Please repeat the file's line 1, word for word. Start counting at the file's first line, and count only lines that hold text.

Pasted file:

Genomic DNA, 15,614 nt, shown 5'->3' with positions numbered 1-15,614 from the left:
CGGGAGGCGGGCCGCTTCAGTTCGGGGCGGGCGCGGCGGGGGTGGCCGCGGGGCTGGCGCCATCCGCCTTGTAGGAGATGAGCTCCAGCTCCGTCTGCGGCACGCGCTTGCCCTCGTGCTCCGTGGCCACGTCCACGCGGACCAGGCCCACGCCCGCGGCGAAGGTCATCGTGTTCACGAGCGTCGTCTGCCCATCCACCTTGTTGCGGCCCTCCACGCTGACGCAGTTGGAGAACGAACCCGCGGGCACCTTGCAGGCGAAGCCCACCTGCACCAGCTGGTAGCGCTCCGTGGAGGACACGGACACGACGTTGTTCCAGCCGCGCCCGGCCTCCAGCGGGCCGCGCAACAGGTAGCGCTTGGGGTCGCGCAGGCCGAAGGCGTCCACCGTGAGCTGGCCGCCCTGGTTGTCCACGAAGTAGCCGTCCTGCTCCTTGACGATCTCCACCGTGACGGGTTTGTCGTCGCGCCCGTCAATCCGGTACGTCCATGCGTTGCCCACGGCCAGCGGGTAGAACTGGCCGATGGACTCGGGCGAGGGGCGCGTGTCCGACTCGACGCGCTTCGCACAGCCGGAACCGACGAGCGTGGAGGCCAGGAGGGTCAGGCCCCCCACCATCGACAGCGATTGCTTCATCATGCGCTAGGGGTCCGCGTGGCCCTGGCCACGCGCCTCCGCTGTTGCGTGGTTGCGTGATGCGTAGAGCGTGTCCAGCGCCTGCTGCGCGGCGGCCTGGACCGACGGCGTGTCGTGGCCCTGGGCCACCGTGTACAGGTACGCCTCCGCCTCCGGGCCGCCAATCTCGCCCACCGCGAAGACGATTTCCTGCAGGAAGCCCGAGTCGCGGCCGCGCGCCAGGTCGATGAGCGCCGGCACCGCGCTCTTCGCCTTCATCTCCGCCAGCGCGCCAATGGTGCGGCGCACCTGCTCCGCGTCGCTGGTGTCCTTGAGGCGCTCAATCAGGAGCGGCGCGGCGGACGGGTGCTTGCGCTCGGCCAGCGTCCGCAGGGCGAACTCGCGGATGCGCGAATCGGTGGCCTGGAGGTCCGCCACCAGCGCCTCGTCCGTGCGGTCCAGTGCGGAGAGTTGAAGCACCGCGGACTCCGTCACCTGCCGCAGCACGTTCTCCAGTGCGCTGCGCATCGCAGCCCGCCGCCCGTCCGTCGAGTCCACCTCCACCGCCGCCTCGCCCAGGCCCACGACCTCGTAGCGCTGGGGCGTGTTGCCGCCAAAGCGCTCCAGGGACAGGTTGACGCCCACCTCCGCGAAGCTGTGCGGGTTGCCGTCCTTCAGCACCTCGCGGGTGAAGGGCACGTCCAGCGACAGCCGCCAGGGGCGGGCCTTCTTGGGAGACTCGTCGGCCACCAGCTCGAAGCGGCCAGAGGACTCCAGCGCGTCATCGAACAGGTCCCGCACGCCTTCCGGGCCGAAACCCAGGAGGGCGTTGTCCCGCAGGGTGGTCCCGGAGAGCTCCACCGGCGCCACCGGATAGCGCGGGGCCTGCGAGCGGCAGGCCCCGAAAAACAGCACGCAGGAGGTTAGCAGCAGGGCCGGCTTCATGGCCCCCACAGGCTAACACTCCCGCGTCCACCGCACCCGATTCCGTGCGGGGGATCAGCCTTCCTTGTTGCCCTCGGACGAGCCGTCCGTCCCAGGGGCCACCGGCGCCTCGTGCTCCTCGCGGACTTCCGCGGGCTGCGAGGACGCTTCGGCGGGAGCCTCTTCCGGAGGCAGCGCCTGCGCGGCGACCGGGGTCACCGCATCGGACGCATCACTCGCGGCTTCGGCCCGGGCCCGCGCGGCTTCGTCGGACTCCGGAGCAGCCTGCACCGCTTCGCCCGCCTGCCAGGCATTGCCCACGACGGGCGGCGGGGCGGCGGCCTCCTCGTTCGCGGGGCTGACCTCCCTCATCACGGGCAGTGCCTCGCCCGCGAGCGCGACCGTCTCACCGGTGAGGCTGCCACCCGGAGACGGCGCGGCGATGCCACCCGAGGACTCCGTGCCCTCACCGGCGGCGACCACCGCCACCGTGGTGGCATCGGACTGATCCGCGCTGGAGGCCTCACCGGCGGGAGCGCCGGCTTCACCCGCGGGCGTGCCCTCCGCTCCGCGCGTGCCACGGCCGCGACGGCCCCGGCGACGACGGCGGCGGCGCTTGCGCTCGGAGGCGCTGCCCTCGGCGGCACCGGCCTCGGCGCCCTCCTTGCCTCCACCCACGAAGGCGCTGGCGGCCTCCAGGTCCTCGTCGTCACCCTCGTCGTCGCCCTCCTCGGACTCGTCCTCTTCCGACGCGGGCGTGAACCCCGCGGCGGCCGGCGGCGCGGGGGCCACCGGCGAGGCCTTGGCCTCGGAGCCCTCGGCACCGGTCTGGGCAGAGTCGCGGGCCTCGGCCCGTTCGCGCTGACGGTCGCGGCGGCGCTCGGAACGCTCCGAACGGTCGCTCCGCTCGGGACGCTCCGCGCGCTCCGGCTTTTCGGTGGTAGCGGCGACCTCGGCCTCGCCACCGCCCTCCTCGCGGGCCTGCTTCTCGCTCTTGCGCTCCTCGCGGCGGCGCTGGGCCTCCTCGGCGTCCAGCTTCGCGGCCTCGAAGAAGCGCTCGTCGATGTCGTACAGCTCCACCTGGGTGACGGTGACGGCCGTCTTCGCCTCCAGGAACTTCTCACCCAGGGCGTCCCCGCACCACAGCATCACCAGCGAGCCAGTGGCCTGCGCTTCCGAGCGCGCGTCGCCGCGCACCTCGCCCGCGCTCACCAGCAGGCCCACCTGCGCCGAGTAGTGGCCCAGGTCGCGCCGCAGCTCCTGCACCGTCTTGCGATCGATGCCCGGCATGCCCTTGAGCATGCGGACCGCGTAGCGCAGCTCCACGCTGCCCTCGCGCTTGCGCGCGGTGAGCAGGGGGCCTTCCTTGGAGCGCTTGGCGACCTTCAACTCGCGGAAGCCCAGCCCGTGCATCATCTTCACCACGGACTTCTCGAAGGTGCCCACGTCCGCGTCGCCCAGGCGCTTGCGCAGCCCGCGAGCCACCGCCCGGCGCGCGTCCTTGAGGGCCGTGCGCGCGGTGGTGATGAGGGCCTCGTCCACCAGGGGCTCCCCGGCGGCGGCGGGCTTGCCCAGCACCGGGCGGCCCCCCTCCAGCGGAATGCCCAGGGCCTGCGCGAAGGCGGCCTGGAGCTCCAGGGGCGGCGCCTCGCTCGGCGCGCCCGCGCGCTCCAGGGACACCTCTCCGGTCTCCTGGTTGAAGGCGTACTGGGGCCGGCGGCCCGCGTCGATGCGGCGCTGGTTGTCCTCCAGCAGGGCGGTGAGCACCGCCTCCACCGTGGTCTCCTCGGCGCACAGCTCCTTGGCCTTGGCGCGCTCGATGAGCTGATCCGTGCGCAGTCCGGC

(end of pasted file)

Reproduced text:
Genomic DNA, 15,614 nt, shown 5'->3' with positions numbered 1-15,614 from the left: